Armed with close to $16 million in federal and institutional funding, professor P. Daniel Dapkus is spearheading an initiative to bolster the university’s presence in the burgeoning field of energy research.
Dapkus, who is also co-chair in the USC Ming Hsieh Department of Electrical Engineering, and colleagues affiliated with the departments of electrical engineering, chemistry, physics, astronomy and computer science received a five-year, $12.5 million grant from the U.S. Department of Energy Office of Science in April, and will be holding the first planning meetings within the next few weeks.
The grant is part of the Obama administration’s $777 million Energy Frontier Research Center initiative to accelerate solar cell, biofuel and other energy research.
“Our principal goal is to do basic science research on solar energy conversion and solid state lighting for room lighting and illumination,” said Mark E. Thompson, a professor of chemistry and the center’s co-director. “We also want to develop a better understanding of the devices and study new materials.”
As director of the EFRC for Emerging Materials for Solar Energy Conversion and Solid State Lighting, Dapkus will oversee a suite of projects led by 15 participating faculty, including three from outside universities.
The center, which has full discretion over its funds, will operate independently from USC and the DoE.
In addition, the grant will enable the hiring of 25 new graduate and postdoctoral students.
“Each of the students will gain an appreciation for the challenges and modes of research of the different disciplines and gain a general understanding of the energy landscape,” Thompson said.
The first point Dapkus and Thompson are quick to stress is that they have no intention of building new cells or lights — which may seem counterintuitive given their emphasis on organic solar cells and light-emitting diodes.
Instead, the center plans to focus on developing a better understanding of the underlying components and process — to “take a look at things from the atomic level and engineer them to be the best they can be,” as Dapkus put it.
That could mean exploring the efficiency of new materials, troubleshooting existing ones or developing new structures.
Thompson said the center could eventually bring in business partners to collaborate on new projects and commercialize its work. Even then, Thompson cautions, it would likely take at least 15 to 20 years before the technologies transition from experimental to commercial.
“It’s exciting to work in an area where you’re doing basic science that will lead to something coming out in the marketplace,” Thompson said.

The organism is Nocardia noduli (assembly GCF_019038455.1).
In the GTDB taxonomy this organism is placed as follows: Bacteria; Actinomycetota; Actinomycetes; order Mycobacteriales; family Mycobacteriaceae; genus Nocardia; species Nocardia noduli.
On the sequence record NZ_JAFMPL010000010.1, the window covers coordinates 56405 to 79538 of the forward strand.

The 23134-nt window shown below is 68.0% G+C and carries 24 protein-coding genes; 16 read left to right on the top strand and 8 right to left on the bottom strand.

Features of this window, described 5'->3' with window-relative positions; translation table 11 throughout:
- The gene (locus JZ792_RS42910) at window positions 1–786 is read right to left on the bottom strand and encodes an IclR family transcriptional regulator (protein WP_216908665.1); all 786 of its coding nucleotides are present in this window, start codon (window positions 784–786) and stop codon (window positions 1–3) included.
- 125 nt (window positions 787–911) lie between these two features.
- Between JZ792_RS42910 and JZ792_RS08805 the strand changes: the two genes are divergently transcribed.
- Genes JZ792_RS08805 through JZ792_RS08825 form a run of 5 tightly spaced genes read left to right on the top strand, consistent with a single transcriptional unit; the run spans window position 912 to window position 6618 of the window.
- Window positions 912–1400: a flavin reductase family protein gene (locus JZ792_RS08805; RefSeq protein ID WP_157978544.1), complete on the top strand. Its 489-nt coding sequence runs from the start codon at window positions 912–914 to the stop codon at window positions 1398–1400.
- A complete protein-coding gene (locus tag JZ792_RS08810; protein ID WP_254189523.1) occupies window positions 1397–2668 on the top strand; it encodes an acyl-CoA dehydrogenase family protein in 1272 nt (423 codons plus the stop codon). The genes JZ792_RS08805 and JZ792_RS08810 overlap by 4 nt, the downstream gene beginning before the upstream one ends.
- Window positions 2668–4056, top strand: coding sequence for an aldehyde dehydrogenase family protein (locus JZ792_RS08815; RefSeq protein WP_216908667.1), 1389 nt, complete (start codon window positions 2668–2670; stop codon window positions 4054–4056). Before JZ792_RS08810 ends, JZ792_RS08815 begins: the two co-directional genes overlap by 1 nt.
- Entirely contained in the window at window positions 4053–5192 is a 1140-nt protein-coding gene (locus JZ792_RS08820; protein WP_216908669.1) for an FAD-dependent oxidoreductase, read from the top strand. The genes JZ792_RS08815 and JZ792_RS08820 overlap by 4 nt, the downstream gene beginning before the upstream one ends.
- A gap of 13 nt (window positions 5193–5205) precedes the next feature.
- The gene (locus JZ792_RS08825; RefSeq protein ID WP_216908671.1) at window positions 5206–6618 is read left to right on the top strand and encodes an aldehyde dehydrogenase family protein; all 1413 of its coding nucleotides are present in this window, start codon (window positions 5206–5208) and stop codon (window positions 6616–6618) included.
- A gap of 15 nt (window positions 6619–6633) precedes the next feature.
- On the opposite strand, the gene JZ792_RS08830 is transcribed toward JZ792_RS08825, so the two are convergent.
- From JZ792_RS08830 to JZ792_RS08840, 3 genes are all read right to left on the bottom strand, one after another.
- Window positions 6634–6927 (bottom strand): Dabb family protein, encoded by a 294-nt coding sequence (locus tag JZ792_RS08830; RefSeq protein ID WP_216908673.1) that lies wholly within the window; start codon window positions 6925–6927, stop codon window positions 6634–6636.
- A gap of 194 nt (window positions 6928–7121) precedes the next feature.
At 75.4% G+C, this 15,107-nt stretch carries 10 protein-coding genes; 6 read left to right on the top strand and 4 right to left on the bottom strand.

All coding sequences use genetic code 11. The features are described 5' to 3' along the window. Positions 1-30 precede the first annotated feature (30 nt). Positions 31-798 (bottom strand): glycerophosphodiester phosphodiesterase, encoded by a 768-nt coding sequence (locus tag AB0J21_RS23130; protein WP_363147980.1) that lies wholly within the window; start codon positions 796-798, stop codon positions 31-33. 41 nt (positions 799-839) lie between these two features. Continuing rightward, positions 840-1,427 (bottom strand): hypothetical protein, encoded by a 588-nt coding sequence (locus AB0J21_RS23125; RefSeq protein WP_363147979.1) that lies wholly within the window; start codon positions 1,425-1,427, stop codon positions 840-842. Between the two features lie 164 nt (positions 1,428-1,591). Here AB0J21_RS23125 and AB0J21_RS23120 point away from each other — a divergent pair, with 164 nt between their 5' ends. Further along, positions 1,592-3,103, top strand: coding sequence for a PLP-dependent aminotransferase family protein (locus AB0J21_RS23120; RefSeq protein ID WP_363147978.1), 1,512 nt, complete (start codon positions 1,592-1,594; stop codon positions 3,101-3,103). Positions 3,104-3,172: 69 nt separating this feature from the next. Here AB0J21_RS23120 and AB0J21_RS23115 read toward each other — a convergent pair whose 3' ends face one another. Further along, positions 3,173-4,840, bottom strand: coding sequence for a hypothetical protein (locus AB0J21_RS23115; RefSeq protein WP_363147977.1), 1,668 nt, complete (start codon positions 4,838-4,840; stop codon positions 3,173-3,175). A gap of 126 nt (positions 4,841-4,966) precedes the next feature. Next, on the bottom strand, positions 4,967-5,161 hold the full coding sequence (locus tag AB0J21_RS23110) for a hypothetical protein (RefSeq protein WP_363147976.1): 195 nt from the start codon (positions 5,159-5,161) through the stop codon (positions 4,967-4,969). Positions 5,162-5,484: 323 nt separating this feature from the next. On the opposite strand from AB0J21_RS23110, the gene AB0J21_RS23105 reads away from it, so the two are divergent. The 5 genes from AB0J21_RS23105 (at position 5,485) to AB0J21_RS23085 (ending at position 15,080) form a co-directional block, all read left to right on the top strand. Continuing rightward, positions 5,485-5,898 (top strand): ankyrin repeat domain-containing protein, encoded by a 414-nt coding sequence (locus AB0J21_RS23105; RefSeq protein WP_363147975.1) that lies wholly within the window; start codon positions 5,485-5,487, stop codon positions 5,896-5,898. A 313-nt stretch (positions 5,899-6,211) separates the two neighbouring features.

Cost and efficiency — or, more accurately, the lack thereof — are the principal obstacles to the wider deployment of solar cells and LEDs.
According to Dapkus, about a quarter of consumed electricity is used for lighting, of which incandescent bulbs supply a large fraction. Incandescent bulbs are very inefficient because they dissipate most of the electricity they take up as heat.
Compact fluorescent light bulbs, though a preferable alternative because of higher efficiency and longer lifespan, suffer from their own set of shortcomings: cost and their contents — like all fluorescent bulbs, CFLs contain a small amount of mercury, which is toxic to humans.
White LEDs, one of the devices Dapkus’ group is working on, are twice as efficient as CFLs and can emit over the entire light spectrum but are almost 10 times more expensive.
Silicon-based solar cells, which are commonly found in rooftop solar panels have low conversion efficiencies and remain costly compared to conventional fossil fuel-based sources.
Organic solar cells, which are made of low-cost carbon-based materials, offer a promising alternative, but the technology is still in its infancy.
As such, these cells are still too costly and inefficient to make much of an impact beyond the laboratory setting — according to Cody Schlenker, a fifth-year graduate student in Thompson’s lab, they are about a quarter as efficient as silicon-based cells.
“Our goal is to help develop solar cells that will make electricity that is cost-competitive with coal-powered plants,” Dapkus said.
A 10,000-sq. mile area covered by 40 percent efficiency solar cells could theoretically power the entire country, he added.
Schlenker, who will be graduating this year, hopes to take part in the early planning meetings. He is particularly interested in the collaborative efforts the center’s objectives will help foster, both within his department and between the others.
“It gives us a big opportunity to build a new collaborative effort in the chemistry department where we work together with different groups,” Schlenker said.
Separate from the EFRC, Dapkus will also direct the newly established Center for Energy Nanoscience and Technology, which will bring together researchers to devise new projects related to the university’s broader energy initiative.
Though it will primarily draw from researchers in engineering, physics and chemistry, Thompson, who will serve as CENT’s associate director, wants to attract a diverse array of faculty and students.
Ultimately, Dapkus and Thompson hope that the EFRC initiative, combined with the DoE’s other research programs, will rekindle the United States’ dormant energy research sector. Energy research in the U.S. has stagnated in recent decades as other countries, including China, Japan and Germany, have surged ahead.
While Thompson would like to see the federal government inject even more funds into this research, he said he is confident that he and his colleagues will quickly be able to make up for lost ground.